Fixer Uppers


    For first-time homebuyers, buying a fixer-upper can look like a dream. Taking on a massive project may look like an ideal opportunity to create the house of your dreams or quickly turn the house around for a significant profit. The process is frequently complicated, though.

    Here is a handy guide to follow if you’re in the market for a fixer-upper.


    Commit to the Project
    First, decide if you’re ready for the commitment. While fixer-uppers come with many positives (lower sale price, less competition, potential profit), the ensuing process can be stressful. Fixer-upper homes, while cheaper than standard houses, still require an investment. For example, the average listing price for a fixer-upper in Eugene, Oregon, is $360,000. Additionally, most experts recommend you add 20 percent of the total to your budget to account for unexpected expenses — running out of money halfway through the project can be catastrophic.  The renovation process can last months, so make sure you’ll have enough time to get it done. Finally, as part of the buying process, you’ll want to have the home inspected. Generally speaking, cosmetic issues are much easier (and cheaper) to fix than structural problems, which often require experienced professionals to fix.


    Select an Appealing Home that Suits Your Abilities
    As a rule, location drives sales. When researching DIY homes, take particular notice of the quality of the surrounding homes. A real estate agent can help you find DIY properties in your area. Pay particular notice to bank foreclosures and real estate owned (REO) properties.  You can also just drive around your area looking for homes that have been on the market for an unusually long time. Once you find a house, walk the property several times before committing. Take note of the home’s layout and potential issues. On average, the most successful fixer-uppers have three bedrooms and multiple bathrooms. Finally, always take your renovation experience into account when selecting a home.


    Acquire the Right Tools for the Job
    Once you have a general idea of what your home renovation will entail, acquire the necessary tools. Power tools, when used properly, can greatly reduce the amount of work and time required. An impact drill with a range of bits should be one of the key tools in your kit, as it can rapidly bore holes and drive screws. Saws are also incredibly useful and come in a range of styles (jigsaws can cut custom shapes; circular saws are good for straight cuts). An electric sander can help make your cuts look smoother and more precise. Finally, a portable shop vacuum is useful to clean up messes. With a full toolkit (including nails, screws, putty, etc.), you’ll be able to repair whatever you like once you begin your renovation.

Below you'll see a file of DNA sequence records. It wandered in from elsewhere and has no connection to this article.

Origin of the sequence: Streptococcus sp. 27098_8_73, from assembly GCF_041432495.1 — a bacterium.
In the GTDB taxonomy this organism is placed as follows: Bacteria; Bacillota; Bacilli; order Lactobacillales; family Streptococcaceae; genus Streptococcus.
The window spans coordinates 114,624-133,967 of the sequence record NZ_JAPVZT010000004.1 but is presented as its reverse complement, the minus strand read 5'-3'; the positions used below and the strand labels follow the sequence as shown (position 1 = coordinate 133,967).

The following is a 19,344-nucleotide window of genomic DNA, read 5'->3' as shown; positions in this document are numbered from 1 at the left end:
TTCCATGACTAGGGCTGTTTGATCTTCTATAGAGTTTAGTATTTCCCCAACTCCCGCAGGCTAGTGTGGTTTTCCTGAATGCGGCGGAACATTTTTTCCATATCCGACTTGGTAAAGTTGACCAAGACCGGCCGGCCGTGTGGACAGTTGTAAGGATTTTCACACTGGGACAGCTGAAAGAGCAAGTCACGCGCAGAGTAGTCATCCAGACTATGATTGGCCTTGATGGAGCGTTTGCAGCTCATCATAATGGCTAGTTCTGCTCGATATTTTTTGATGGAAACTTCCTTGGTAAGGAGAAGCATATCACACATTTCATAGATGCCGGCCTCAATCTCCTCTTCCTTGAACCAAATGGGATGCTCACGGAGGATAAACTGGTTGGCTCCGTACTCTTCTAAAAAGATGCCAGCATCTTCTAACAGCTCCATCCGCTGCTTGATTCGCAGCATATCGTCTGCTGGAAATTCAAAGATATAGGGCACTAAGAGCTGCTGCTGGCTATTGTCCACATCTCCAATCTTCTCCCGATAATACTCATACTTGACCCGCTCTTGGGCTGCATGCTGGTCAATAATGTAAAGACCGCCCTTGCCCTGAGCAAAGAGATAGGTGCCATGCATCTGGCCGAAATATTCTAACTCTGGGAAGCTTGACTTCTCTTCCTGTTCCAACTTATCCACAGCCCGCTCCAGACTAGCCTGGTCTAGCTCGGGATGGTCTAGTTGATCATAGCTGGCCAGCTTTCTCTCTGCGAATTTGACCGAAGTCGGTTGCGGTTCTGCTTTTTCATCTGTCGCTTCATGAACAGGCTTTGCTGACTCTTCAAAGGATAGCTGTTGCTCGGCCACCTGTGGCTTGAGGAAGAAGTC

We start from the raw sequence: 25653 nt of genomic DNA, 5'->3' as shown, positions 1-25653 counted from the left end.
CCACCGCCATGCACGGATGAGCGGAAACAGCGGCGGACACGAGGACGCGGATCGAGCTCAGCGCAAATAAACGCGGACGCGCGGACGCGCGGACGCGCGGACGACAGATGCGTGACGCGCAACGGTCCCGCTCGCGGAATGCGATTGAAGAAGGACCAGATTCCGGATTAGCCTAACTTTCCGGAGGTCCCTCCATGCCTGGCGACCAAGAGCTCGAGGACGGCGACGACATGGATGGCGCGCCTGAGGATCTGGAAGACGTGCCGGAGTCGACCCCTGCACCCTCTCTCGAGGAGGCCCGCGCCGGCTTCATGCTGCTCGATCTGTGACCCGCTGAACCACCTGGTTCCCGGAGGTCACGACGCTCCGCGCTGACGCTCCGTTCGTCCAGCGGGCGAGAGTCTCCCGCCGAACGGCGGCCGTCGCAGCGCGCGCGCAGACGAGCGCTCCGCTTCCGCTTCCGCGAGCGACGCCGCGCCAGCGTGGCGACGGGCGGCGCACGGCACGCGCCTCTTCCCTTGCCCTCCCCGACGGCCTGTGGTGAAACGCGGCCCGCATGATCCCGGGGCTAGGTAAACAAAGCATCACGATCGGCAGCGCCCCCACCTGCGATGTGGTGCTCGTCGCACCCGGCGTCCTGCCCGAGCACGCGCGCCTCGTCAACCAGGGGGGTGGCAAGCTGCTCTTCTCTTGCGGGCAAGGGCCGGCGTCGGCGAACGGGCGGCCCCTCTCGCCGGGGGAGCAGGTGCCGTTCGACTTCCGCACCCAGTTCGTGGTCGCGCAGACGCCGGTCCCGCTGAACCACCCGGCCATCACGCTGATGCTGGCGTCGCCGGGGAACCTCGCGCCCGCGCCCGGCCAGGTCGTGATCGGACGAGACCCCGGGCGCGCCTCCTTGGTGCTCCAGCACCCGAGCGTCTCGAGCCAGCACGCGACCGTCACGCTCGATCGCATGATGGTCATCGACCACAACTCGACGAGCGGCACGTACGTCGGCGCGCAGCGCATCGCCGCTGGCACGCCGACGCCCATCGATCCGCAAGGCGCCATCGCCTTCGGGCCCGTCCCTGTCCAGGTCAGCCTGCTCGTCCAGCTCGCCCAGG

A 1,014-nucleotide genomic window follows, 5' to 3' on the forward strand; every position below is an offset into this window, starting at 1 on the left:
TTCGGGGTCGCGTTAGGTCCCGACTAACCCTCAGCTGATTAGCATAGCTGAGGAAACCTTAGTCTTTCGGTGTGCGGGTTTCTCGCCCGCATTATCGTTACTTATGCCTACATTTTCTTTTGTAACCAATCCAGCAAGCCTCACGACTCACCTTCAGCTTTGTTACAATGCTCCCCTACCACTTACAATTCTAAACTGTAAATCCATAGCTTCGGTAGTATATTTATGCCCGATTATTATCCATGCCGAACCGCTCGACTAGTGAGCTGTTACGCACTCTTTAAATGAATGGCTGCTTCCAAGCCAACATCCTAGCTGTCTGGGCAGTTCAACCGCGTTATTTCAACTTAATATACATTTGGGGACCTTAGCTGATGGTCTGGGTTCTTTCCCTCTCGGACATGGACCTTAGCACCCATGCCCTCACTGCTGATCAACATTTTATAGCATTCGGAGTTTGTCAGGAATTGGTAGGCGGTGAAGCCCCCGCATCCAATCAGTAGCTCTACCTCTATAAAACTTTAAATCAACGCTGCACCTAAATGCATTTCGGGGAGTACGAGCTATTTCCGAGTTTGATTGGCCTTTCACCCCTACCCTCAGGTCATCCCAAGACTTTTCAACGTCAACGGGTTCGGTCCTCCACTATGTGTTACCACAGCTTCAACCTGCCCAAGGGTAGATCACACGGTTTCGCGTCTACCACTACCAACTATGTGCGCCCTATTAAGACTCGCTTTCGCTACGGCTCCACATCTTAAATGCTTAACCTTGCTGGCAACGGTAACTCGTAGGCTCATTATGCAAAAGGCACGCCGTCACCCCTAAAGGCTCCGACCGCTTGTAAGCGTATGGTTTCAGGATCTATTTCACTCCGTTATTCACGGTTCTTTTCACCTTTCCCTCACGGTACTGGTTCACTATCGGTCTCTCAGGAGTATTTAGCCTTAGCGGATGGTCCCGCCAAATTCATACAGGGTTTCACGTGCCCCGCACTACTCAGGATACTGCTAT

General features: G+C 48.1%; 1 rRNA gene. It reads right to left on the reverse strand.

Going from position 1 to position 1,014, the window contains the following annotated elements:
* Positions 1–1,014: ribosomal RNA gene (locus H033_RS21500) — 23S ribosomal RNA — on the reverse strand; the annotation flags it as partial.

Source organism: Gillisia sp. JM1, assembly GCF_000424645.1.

Organize Your Renovation with a Numbered List
    The best way to save time and money is to plan out the renovation process first. The renovation itself should move out to in: begin with foundational and roof repairs to protect your investment. Next, move on to demolition, if necessary, then do structural work. If you have to add or move walls, windows, or beams, do it now. While the walls are still open, add insulation and have experts install new electrical and plumbing systems before drywalling and installing windows. From here, you are free to focus on design, like non-supportive carpentry (eg. bookshelves), painting, surfaces, flooring, and siding.


    Decide Whether to Stay or Sell
    After your renovation is finished, you have two options: you can either choose to live in the newly refurbished home or sell it. Staying in the home will give you the opportunity to design it according to your own preferences, but the cost of renovation might be prohibitive. Selling the home will require careful staging, but it can as much as double your investment.

    Renovating a fixer-upper home is an adventure. While it can be time-consuming, difficult, and stressful, the results — whether the money made from selling the renovated house or the joy of moving into your dream house — often are well worth the trouble. If you plan out your costs, tools required, and renovation steps before starting, your experience will be much more positive.



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